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Steve Nash, a native of Canada, gave his Spanish skills a test run at the NBA game in Monterrey, Mexico.
Jesse D. Garrabrant/NBAE/Getty Images

NBA receives warm welcome south of the border

Posted Oct 19 2009 7:47AM

MONTERREY, Mexico -- Steve Nash took the mic before the tip of Sunday night's Mexico Game 2009 and greeted the enthusiastic throng at Arena Monterrey. The crowd roared its approval for the Suns' two-time MVP, who added a personal touch to the welcome.

He did it in Spanish.

Nash promised a good show and the Suns and 76ers delivered. The 18th NBA game played on Mexican soil ended with Philadelphia running away with a 116-94 victory behind 23 points from Andre Iguodala, but the final score was just part of the evening.

"We're trying to grow our game and we're obviously neighbors to Mexico, so it's important for us to extend as much of ourselves as we can," said Nash, who had 14 points and seven assists. "And to be honest there are so many Mexican-Americans that are our fans that it sort of feels like coming home in a way. Our culture in America is unavoidably linked to Mexico and for me that's fantastic. It's really great to come down here and grow the game."

The players on both sides understood the game was about more than just basketball. Even with the work that has to be done during the preseason -- Philadelphia coach Eddie Jordan and Phoenix counterpart Alvin Gentry are both beginning their first full seasons at the helm of their respective clubs -- the cultural impact of the weekend wasn't lost.

"Other than the actual game, it's been a great trip," Gentry quipped. "It's a great culture here that embraces athletic-type things."

The teams took part in a hospital visit, a tree planting at an elementary school and a Special Olympics clinic on Saturday. Sixers forward Jason Kapono, one of the volunteer coaches for Special Olympics clinic, had previously taken part in an NBA-sponsored basketball clinic in Mexico City.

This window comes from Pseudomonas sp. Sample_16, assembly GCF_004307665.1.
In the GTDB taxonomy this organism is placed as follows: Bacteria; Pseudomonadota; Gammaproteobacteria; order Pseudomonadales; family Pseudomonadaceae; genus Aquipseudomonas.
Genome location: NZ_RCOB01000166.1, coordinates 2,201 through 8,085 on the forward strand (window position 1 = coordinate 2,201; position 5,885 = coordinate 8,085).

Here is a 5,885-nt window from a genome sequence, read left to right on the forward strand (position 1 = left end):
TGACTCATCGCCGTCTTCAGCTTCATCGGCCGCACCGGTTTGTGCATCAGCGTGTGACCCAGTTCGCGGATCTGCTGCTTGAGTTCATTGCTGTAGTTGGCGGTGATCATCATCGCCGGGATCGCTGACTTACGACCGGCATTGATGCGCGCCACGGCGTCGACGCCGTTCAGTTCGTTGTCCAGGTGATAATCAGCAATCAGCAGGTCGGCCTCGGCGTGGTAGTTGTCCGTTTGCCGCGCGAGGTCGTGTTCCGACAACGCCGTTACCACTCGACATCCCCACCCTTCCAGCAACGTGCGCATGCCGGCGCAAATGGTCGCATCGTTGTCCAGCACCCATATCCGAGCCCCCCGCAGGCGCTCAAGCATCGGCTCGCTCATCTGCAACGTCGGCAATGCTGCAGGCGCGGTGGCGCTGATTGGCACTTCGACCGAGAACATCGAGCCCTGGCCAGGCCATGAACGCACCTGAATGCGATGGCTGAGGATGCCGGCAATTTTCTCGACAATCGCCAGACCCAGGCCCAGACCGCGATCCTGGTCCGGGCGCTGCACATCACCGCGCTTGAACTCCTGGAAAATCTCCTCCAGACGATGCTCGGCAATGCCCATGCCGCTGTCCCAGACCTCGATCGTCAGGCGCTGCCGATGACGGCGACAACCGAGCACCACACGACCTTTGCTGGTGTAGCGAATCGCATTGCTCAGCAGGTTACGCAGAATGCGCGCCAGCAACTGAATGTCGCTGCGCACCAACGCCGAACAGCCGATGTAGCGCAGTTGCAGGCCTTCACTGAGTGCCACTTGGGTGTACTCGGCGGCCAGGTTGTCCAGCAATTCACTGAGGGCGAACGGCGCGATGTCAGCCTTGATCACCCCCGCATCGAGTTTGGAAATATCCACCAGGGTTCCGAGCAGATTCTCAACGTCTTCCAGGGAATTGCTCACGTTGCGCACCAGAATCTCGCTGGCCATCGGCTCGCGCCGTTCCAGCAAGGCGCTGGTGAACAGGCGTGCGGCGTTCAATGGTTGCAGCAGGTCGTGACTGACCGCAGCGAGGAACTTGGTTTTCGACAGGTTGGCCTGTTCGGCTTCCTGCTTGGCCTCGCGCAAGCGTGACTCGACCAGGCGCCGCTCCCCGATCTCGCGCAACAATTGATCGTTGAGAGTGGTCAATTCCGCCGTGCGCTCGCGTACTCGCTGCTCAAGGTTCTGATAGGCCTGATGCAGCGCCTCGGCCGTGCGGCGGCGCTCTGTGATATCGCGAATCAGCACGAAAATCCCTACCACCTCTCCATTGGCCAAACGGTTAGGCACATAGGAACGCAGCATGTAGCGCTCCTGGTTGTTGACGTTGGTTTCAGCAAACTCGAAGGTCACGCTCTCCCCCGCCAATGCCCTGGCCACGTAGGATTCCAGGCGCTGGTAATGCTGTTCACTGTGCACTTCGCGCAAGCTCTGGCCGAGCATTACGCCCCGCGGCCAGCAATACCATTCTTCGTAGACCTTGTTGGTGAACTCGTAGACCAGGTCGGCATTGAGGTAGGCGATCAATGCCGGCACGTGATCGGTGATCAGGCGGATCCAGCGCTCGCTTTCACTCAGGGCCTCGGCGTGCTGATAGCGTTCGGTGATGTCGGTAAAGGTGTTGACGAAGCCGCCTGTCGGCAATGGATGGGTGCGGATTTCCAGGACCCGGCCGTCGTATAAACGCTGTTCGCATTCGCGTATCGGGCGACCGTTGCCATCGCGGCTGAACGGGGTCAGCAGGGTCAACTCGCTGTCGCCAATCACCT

"It's always interesting to experience different cultures," Kapono said. "This is more of a soccer area, so to expose our sport and have a chance to show them what we do and how we grew up and how basketball has meant a lot to us, like what soccer has meant to them is rewarding. You develop a lot of the same friendships and camaraderie and competition."

Billed as a run-and-gun clash, the Sixers were the only ones putting their track shoes to use early. They had a 19-point lead before the first quarter was done, with Iguodala, Lou Williams and Samuel Dalembert getting easy looks at the rim against the undersized Suns.

"They jumped on us early," Gentry said. "They created turnovers. It's hard to defend against turnovers."

Phoenix rallied in the second quarter and had the deficit down to a manageable level early in the third before Iguodala took over again. Philly's second coming of AI brought to the crowd to its feet with a Dr. J-channeling windmill dunk midway through the third that began to signal the end of the Suns.

Having a little fun with the moment, Kapono acted as a one-man shield and didn't let any of his teammates congratulate Iguodala after the slam. No sense in sharing the spotlight.

"Andre Iguodala really took the bull by the horns and brought us to another level," Jordan said.

Talks are in the works to bring another preseason game to Monterrey next year. The NBA also plans to utilize the new arena being built in Mexico City for future regular season games. Exhibition games in South America are also likely in years to come.

The league's commitment to Hispanic fans in North America is also on the upswing. The NBA is launching a new marketing initiative on Monday, dubbed enebea, which is the Spanish pronunciation of NBA. The multi-platform program includes television and radio broadcasts, a new Spanish-language Web site (, and an extensive advertising campaign.

Exposing the league to new fans is a never-ending mission.

"It's a privilege to play in the NBA," Sixers forward Elton Brand said. "It's always an honor to get to places that don't get to see NBA games. We know we have a lot of fans all over Mexico, so just to come here and let them see us and interact with them is just a great time."

Art Garcia has been covering the NBA since 1999. If you have a question or comment, send him an email.

The views on this page do not necessarily reflect the views of the NBA, its clubs or Turner Broadcasting.

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